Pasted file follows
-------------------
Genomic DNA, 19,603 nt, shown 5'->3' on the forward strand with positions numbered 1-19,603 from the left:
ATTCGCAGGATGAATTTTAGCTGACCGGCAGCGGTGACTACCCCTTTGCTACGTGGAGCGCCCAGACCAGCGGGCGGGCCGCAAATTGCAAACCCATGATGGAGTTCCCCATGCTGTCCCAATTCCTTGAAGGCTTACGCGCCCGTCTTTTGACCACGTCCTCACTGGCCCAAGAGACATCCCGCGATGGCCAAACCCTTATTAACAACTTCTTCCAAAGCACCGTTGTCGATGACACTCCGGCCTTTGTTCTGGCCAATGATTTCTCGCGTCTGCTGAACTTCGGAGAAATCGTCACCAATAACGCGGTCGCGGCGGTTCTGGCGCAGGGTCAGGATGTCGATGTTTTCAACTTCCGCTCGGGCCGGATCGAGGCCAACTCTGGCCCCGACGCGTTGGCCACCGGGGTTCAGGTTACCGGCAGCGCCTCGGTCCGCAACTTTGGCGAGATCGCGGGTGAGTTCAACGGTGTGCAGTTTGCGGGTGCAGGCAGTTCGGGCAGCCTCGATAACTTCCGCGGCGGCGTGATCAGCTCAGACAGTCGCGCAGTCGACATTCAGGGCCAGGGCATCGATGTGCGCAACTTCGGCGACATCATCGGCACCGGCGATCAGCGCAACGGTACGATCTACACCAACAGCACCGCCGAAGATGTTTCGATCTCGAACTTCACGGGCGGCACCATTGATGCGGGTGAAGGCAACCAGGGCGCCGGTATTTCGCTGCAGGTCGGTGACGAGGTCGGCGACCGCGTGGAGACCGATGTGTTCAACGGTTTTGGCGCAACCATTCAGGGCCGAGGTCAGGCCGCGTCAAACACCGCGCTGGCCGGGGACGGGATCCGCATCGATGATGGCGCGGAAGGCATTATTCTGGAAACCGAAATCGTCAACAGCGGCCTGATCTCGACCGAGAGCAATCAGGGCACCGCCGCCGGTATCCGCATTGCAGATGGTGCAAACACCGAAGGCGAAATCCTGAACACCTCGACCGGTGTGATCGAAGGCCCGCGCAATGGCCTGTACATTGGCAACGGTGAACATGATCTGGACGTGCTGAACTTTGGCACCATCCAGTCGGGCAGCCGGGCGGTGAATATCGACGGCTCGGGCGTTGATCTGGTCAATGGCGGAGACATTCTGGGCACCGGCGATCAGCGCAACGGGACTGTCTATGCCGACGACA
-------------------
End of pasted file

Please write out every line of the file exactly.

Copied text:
Genomic DNA, 19,603 nt, shown 5'->3' on the forward strand with positions numbered 1-19,603 from the left:
ATTCGCAGGATGAATTTTAGCTGACCGGCAGCGGTGACTACCCCTTTGCTACGTGGAGCGCCCAGACCAGCGGGCGGGCCGCAAATTGCAAACCCATGATGGAGTTCCCCATGCTGTCCCAATTCCTTGAAGGCTTACGCGCCCGTCTTTTGACCACGTCCTCACTGGCCCAAGAGACATCCCGCGATGGCCAAACCCTTATTAACAACTTCTTCCAAAGCACCGTTGTCGATGACACTCCGGCCTTTGTTCTGGCCAATGATTTCTCGCGTCTGCTGAACTTCGGAGAAATCGTCACCAATAACGCGGTCGCGGCGGTTCTGGCGCAGGGTCAGGATGTCGATGTTTTCAACTTCCGCTCGGGCCGGATCGAGGCCAACTCTGGCCCCGACGCGTTGGCCACCGGGGTTCAGGTTACCGGCAGCGCCTCGGTCCGCAACTTTGGCGAGATCGCGGGTGAGTTCAACGGTGTGCAGTTTGCGGGTGCAGGCAGTTCGGGCAGCCTCGATAACTTCCGCGGCGGCGTGATCAGCTCAGACAGTCGCGCAGTCGACATTCAGGGCCAGGGCATCGATGTGCGCAACTTCGGCGACATCATCGGCACCGGCGATCAGCGCAACGGTACGATCTACACCAACAGCACCGCCGAAGATGTTTCGATCTCGAACTTCACGGGCGGCACCATTGATGCGGGTGAAGGCAACCAGGGCGCCGGTATTTCGCTGCAGGTCGGTGACGAGGTCGGCGACCGCGTGGAGACCGATGTGTTCAACGGTTTTGGCGCAACCATTCAGGGCCGAGGTCAGGCCGCGTCAAACACCGCGCTGGCCGGGGACGGGATCCGCATCGATGATGGCGCGGAAGGCATTATTCTGGAAACCGAAATCGTCAACAGCGGCCTGATCTCGACCGAGAGCAATCAGGGCACCGCCGCCGGTATCCGCATTGCAGATGGTGCAAACACCGAAGGCGAAATCCTGAACACCTCGACCGGTGTGATCGAAGGCCCGCGCAATGGCCTGTACATTGGCAACGGTGAACATGATCTGGACGTGCTGAACTTTGGCACCATCCAGTCGGGCAGCCGGGCGGTGAATATCGACGGCTCGGGCGTTGATCTGGTCAATGGCGGAGACATTCTGGGCACCGGCGATCAGCGCAACGGGACTGTCTATGCCGACGACA